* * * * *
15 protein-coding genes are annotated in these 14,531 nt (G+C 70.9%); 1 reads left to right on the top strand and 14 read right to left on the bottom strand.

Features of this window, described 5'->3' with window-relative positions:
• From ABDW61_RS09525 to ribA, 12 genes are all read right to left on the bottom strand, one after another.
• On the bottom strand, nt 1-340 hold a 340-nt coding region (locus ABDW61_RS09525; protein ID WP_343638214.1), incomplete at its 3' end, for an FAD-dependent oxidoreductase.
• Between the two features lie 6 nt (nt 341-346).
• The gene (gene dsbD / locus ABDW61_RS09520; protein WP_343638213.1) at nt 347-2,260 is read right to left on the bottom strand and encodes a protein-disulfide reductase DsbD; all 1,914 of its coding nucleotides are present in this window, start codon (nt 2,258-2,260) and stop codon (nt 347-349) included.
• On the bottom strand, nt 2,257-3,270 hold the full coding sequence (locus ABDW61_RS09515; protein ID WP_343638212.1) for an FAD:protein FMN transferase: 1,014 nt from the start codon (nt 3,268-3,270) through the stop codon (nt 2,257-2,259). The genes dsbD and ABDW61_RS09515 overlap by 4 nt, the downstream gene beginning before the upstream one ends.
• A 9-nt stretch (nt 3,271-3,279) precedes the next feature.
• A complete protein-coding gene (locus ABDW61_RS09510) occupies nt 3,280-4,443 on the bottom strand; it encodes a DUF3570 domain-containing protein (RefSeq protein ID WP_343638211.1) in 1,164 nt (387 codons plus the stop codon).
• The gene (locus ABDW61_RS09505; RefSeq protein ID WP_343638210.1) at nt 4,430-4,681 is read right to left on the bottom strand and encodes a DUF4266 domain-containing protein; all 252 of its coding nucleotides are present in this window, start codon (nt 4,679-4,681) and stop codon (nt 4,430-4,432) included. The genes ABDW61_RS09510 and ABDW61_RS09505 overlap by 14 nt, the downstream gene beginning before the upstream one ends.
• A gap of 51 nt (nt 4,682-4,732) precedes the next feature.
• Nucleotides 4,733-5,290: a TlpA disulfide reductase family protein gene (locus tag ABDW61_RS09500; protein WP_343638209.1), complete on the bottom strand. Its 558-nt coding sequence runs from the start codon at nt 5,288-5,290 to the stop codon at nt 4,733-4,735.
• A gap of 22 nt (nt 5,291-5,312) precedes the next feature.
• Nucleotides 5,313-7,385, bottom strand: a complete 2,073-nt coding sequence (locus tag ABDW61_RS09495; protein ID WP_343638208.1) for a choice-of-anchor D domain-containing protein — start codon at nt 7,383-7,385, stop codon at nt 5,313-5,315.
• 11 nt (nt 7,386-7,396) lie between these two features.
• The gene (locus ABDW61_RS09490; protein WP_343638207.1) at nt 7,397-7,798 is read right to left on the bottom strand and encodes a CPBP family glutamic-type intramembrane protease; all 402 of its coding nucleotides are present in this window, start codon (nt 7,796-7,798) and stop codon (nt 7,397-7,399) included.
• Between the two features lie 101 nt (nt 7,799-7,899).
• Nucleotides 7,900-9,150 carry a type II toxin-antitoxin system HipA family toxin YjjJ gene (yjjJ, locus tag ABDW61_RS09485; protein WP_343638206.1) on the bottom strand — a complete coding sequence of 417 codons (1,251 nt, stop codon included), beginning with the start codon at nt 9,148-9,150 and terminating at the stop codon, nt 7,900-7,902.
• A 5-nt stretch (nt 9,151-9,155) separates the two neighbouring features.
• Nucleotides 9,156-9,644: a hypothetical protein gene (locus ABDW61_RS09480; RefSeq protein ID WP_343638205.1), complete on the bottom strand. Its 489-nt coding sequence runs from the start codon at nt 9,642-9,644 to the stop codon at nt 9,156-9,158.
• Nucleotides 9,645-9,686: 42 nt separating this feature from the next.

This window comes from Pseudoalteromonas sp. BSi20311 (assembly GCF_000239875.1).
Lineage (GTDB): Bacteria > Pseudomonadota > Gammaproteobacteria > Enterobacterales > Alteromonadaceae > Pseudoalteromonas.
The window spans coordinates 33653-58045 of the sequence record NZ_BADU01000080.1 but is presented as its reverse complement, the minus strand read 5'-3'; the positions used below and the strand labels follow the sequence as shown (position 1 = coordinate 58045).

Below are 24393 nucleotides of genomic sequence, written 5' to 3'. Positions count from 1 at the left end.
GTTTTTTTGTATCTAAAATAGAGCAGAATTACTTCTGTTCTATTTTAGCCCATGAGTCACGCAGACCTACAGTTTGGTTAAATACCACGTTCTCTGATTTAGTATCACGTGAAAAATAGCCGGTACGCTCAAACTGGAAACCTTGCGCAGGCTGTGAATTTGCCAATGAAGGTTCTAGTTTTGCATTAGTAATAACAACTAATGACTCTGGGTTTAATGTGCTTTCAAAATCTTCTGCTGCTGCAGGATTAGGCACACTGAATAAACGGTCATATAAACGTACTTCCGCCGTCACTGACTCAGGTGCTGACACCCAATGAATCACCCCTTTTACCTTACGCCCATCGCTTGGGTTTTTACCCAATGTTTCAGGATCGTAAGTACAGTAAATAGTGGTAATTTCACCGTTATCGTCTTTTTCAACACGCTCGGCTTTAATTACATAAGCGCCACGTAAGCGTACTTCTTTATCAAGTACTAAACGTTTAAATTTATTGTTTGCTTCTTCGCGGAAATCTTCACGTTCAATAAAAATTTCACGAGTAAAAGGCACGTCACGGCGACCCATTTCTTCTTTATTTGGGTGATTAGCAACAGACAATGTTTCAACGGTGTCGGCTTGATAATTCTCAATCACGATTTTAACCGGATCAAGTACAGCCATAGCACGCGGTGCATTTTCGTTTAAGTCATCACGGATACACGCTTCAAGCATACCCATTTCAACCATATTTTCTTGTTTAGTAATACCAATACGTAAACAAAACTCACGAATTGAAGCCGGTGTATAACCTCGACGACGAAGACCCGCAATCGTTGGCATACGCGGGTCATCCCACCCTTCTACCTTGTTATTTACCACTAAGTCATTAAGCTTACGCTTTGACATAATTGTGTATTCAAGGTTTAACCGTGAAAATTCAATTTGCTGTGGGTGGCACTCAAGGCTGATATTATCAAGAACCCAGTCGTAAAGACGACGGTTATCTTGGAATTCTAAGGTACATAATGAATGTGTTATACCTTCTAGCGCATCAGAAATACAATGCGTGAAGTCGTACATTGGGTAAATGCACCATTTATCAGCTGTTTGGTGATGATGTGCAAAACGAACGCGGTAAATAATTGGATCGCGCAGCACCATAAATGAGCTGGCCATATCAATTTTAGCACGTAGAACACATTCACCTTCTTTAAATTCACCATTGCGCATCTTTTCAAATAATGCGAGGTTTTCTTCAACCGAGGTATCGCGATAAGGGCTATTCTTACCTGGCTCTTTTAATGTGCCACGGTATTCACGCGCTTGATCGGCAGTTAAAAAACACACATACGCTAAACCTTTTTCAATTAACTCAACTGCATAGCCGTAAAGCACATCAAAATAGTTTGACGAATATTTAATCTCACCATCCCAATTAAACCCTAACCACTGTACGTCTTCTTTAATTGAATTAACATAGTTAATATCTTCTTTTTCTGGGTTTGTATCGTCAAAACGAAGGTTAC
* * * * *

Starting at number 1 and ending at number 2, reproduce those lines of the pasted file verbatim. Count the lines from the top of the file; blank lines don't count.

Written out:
15 protein-coding genes are annotated in these 14,531 nt (G+C 70.9%); 1 reads left to right on the top strand and 14 read right to left on the bottom strand.

Features of this window, described 5'->3' with window-relative positions: